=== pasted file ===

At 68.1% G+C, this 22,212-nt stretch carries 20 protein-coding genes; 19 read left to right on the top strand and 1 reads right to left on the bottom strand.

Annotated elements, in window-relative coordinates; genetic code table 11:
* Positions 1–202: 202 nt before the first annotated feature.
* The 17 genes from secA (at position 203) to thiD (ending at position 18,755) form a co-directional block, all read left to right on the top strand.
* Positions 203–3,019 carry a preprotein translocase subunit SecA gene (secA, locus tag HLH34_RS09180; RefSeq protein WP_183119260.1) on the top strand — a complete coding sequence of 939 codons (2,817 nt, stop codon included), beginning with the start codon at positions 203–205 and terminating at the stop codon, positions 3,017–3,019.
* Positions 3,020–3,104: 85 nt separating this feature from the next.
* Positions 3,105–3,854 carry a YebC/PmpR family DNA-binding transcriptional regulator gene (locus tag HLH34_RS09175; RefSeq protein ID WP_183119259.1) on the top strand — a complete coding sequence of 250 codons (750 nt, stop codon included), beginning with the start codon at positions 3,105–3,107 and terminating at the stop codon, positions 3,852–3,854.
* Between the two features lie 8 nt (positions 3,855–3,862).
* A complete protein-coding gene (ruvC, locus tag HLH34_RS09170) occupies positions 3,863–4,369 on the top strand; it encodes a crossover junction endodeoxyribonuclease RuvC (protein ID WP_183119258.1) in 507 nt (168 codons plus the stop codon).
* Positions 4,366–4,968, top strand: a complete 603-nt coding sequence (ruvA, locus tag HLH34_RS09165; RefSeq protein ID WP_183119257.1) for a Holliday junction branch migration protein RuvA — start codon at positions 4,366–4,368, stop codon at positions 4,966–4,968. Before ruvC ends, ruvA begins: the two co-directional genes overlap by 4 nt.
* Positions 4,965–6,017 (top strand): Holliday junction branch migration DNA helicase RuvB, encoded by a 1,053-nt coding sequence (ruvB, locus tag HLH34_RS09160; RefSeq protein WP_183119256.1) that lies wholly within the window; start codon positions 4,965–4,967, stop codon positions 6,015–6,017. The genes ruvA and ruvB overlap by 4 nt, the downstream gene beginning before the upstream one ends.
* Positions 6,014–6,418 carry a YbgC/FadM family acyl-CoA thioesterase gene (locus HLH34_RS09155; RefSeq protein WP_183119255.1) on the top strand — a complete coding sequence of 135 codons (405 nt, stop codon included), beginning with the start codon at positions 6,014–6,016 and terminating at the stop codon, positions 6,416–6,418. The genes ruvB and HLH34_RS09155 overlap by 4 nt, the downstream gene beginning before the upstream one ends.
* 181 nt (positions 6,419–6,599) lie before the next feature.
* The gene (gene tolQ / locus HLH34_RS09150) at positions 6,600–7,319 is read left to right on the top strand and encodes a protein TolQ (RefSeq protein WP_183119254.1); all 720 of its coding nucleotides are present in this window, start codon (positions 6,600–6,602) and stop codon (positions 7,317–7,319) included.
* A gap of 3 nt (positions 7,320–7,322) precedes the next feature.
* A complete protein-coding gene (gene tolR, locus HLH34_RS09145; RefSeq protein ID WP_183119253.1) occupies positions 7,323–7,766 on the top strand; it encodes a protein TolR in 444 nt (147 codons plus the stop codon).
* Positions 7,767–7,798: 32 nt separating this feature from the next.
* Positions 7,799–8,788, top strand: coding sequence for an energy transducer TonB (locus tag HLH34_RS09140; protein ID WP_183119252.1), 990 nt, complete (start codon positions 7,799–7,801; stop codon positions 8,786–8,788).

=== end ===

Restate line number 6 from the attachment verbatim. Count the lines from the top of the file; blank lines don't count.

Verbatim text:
* Positions 3,020–3,104: 85 nt separating this feature from the next.